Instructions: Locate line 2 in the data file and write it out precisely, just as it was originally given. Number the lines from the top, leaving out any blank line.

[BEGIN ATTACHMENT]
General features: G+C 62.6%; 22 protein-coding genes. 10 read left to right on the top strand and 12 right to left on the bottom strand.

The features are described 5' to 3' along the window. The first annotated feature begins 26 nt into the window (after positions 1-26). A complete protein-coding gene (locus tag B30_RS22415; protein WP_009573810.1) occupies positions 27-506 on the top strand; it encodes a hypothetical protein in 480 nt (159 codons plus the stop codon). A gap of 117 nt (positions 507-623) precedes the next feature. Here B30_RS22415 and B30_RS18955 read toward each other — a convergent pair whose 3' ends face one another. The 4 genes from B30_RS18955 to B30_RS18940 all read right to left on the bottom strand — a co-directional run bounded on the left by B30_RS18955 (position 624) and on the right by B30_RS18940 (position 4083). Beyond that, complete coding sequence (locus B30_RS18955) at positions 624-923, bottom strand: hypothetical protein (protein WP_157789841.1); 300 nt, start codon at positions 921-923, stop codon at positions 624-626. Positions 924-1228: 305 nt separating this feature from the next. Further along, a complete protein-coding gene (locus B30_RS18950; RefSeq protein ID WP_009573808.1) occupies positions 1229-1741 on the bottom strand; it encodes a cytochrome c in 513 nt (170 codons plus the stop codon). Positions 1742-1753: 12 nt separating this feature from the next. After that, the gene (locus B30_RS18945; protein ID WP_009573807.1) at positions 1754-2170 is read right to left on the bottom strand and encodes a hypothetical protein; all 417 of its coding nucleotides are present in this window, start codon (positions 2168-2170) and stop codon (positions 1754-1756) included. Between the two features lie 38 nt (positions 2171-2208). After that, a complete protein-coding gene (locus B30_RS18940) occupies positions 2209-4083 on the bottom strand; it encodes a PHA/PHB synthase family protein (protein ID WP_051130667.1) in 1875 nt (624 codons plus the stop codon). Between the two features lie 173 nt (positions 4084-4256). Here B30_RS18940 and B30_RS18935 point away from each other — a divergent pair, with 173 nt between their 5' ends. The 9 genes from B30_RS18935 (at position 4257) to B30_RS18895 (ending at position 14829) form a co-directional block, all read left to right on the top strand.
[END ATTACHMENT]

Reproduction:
The features are described 5' to 3' along the window. The first annotated feature begins 26 nt into the window (after positions 1-26). A complete protein-coding gene (locus tag B30_RS22415; protein WP_009573810.1) occupies positions 27-506 on the top strand; it encodes a hypothetical protein in 480 nt (159 codons plus the stop codon). A gap of 117 nt (positions 507-623) precedes the next feature. Here B30_RS22415 and B30_RS18955 read toward each other — a convergent pair whose 3' ends face one another. The 4 genes from B30_RS18955 to B30_RS18940 all read right to left on the bottom strand — a co-directional run bounded on the left by B30_RS18955 (position 624) and on the right by B30_RS18940 (position 4083). Beyond that, complete coding sequence (locus B30_RS18955) at positions 624-923, bottom strand: hypothetical protein (protein WP_157789841.1); 300 nt, start codon at positions 921-923, stop codon at positions 624-626. Positions 924-1228: 305 nt separating this feature from the next. Further along, a complete protein-coding gene (locus B30_RS18950; RefSeq protein ID WP_009573808.1) occupies positions 1229-1741 on the bottom strand; it encodes a cytochrome c in 513 nt (170 codons plus the stop codon). Positions 1742-1753: 12 nt separating this feature from the next. After that, the gene (locus B30_RS18945; protein ID WP_009573807.1) at positions 1754-2170 is read right to left on the bottom strand and encodes a hypothetical protein; all 417 of its coding nucleotides are present in this window, start codon (positions 2168-2170) and stop codon (positions 1754-1756) included. Between the two features lie 38 nt (positions 2171-2208). After that, a complete protein-coding gene (locus B30_RS18940) occupies positions 2209-4083 on the bottom strand; it encodes a PHA/PHB synthase family protein (protein ID WP_051130667.1) in 1875 nt (624 codons plus the stop codon). Between the two features lie 173 nt (positions 4084-4256). Here B30_RS18940 and B30_RS18935 point away from each other — a divergent pair, with 173 nt between their 5' ends. The 9 genes from B30_RS18935 (at position 4257) to B30_RS18895 (ending at position 14829) form a co-directional block, all read left to right on the top strand.